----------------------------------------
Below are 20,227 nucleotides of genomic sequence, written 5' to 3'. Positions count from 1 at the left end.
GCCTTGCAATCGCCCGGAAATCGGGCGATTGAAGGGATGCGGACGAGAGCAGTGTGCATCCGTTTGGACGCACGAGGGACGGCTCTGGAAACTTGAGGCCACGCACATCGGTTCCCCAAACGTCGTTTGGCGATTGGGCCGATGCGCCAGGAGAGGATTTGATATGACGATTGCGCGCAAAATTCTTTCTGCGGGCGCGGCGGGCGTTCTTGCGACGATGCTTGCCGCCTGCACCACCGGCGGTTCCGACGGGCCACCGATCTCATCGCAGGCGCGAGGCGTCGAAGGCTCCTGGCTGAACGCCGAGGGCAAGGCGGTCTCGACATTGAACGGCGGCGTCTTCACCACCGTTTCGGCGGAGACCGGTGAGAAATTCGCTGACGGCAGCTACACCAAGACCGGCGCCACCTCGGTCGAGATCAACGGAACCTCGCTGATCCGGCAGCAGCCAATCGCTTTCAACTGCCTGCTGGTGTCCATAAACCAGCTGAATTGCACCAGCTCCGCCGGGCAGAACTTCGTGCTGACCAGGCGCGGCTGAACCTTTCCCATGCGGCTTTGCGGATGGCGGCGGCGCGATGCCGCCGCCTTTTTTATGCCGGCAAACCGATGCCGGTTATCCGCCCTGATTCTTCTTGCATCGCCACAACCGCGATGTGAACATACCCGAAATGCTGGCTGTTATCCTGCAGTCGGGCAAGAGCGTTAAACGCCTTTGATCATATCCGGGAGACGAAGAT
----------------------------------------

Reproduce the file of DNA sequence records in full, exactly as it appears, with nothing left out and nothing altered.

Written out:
Below are 20,227 nucleotides of genomic sequence, written 5' to 3'. Positions count from 1 at the left end.
GCCTTGCAATCGCCCGGAAATCGGGCGATTGAAGGGATGCGGACGAGAGCAGTGTGCATCCGTTTGGACGCACGAGGGACGGCTCTGGAAACTTGAGGCCACGCACATCGGTTCCCCAAACGTCGTTTGGCGATTGGGCCGATGCGCCAGGAGAGGATTTGATATGACGATTGCGCGCAAAATTCTTTCTGCGGGCGCGGCGGGCGTTCTTGCGACGATGCTTGCCGCCTGCACCACCGGCGGTTCCGACGGGCCACCGATCTCATCGCAGGCGCGAGGCGTCGAAGGCTCCTGGCTGAACGCCGAGGGCAAGGCGGTCTCGACATTGAACGGCGGCGTCTTCACCACCGTTTCGGCGGAGACCGGTGAGAAATTCGCTGACGGCAGCTACACCAAGACCGGCGCCACCTCGGTCGAGATCAACGGAACCTCGCTGATCCGGCAGCAGCCAATCGCTTTCAACTGCCTGCTGGTGTCCATAAACCAGCTGAATTGCACCAGCTCCGCCGGGCAGAACTTCGTGCTGACCAGGCGCGGCTGAACCTTTCCCATGCGGCTTTGCGGATGGCGGCGGCGCGATGCCGCCGCCTTTTTTATGCCGGCAAACCGATGCCGGTTATCCGCCCTGATTCTTCTTGCATCGCCACAACCGCGATGTGAACATACCCGAAATGCTGGCTGTTATCCTGCAGTCGGGCAAGAGCGTTAAACGCCTTTGATCATATCCGGGAGACGAAGAT